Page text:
In an era when crime issues are often played for partisan advantage, it is rare to see Republicans and Democrats come together in the cause of keeping innocent people out of prison. That just happened in the Kansas House. Soon, we hope, the state Senate will repeat the accomplishment.
State House legislators last week overwhelmingly passed a bill that would require Kansas prosecutors to disclose information to defendants about so-called “jailhouse informants.” Those are folks who sometimes testify against defendants at criminal trials — usually with information obtained while both the witness and defendant were imprisoned together, and generally with the expectation the informant will see his or her own punishment reduced.
Jailhouse informants have obvious incentives to testify. And sometimes those incentives lead them to stretch the truth, or even lie outright.
That’s what happened to Olin “Pete” Coones Jr., for whom the new bill is named. Coones, a retired mail carrier and father of five, spent 12 years in prison after being wrongfully convicted of murder following the 2008 deaths of Kathleen and Carl Schroll in Wyandotte County. Prosecutors produced no physical evidence or witnesses tying Coones to the deaths. But they did offer the testimony of a jailhouse informant who had a history of mental illness and dishonesty — and who testified that Coones had confessed the crimes to him in the cell they shared while awaiting trial.
A dozen years later, authorities determined that Kathleen Schroll had actually committed a murder-suicide — and that Coones had been railroaded by the prosecution. He was exonerated and released from prison at the end of 2020. Just three months later, he died of cancer at age 64.
Before he died, though, Coones called on lawmakers to make the informant process more transparent. The Kansas House bill would do that by requiring prosecutors to disclose the agreements they make with informants, as well as informants’ criminal history — and their history of acting as informants in other cases. Testimony from informants would not be prohibited, but defendants and juries would have a better picture of why and how those informants ended up on the stand.
The bill is “just saying we think only reliable testimony should be used to convict people,” said Tricia Rojo Bushnell, executive director of the Midwest Innocence Project.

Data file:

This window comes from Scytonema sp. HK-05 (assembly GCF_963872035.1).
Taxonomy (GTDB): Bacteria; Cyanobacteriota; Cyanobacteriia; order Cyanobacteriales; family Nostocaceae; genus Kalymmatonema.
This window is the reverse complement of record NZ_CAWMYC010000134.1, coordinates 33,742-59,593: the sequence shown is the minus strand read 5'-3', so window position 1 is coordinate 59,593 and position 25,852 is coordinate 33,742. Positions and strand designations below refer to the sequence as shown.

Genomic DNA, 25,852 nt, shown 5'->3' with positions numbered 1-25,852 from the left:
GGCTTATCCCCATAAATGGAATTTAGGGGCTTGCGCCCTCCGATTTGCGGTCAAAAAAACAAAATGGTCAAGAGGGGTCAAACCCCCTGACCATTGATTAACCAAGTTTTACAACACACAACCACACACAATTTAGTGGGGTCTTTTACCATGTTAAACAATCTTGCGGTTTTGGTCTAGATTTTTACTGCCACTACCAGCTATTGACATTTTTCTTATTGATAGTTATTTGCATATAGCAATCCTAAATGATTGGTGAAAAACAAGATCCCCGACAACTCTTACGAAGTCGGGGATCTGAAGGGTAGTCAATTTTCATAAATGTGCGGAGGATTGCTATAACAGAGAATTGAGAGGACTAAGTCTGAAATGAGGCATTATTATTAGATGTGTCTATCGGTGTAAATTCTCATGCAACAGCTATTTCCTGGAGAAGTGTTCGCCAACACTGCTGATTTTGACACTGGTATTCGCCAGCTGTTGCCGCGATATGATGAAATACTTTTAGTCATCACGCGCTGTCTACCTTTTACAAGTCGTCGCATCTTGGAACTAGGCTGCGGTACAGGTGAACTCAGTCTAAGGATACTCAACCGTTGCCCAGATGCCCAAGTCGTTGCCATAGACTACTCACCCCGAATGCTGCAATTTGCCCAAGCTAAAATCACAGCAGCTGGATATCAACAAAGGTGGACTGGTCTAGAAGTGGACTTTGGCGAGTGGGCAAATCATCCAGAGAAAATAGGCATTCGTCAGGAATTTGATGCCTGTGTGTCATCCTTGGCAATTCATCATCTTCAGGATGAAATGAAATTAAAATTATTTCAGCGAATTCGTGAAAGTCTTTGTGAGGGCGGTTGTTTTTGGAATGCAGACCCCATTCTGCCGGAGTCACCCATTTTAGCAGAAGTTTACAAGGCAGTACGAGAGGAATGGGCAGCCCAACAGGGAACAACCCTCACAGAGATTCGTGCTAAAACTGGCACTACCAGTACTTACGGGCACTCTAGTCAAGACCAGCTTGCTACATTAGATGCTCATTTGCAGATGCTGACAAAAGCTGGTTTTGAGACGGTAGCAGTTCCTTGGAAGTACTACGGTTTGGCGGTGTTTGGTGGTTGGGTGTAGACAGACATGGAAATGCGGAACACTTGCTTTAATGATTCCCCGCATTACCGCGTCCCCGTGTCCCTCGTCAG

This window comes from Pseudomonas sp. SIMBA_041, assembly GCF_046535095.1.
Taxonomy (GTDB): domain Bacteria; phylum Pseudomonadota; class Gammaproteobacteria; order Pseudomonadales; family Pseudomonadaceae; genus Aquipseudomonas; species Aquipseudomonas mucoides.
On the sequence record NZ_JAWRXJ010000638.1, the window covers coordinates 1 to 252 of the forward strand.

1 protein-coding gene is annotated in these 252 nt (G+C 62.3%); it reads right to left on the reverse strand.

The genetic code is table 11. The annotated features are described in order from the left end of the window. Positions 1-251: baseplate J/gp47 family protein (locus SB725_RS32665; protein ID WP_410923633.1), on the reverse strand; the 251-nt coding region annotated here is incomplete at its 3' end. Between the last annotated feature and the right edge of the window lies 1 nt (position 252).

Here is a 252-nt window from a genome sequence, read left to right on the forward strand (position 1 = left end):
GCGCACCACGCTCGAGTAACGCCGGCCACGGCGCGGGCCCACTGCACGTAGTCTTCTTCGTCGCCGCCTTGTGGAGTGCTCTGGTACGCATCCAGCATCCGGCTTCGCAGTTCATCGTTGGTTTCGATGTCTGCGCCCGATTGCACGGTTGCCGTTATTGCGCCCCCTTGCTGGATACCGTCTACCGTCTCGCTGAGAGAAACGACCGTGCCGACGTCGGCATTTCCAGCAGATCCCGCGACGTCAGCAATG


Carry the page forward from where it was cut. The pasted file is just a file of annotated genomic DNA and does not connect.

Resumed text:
What might be most remarkable about the bill, though, is the support it has received from a wide array of advocacy organizations. The Midwest Innocence Project and the Kansas Association of Criminal Defense Lawyers are both backing it, as might be expected, but so is the conservative Americans for Prosperity and a victims’ advocacy organization, the Kansas Coalition Against Sexual and Domestic Violence.
“It’s just generally considered noncontroversial to believe innocent people shouldn’t be in prison,” Bushnell said. “It’s pretty easy for people to want to come to that table.”
That broad backing produced overwhelming support in the Kansas House, which voted 117-4 in favor. The bill now goes to the state Senate.
Unfortunately, final passage is far from assured. Last year, a similar bill passed the Kansas House with unanimous backing — only to die in the Legislature’s upper chamber. Advocates aren’t quite sure what will happen this time around.
“What we’ve seen is that the will to pass this continues in the House,” Bushnell said. “We’re hopeful the Senate will take it up and hear it.”
We share that hope — and find it unlikely that Coones is the only Kansan wrongly imprisoned using the testimony of a jailhouse informant. The Star’s Luke Nozicka reported that it has happened at least 10 times in Missouri in recent yearsincluding with the recently-released Lamar Johnson. And a recent study by the University of Notre Dame uncovered more than that 200 such wrongful convictions across the country.
“Regardless of their obvious conflicts of interest, jailhouse informants are extremely effective in persuading jurors to convict,” the study found.
The Kansas bill would simply arm defendants with knowledge of those conflicts. Pete Coones and his family can’t ever recover the 12 years he spent in prison. But it’s not too late to better ensure justice for future defendants.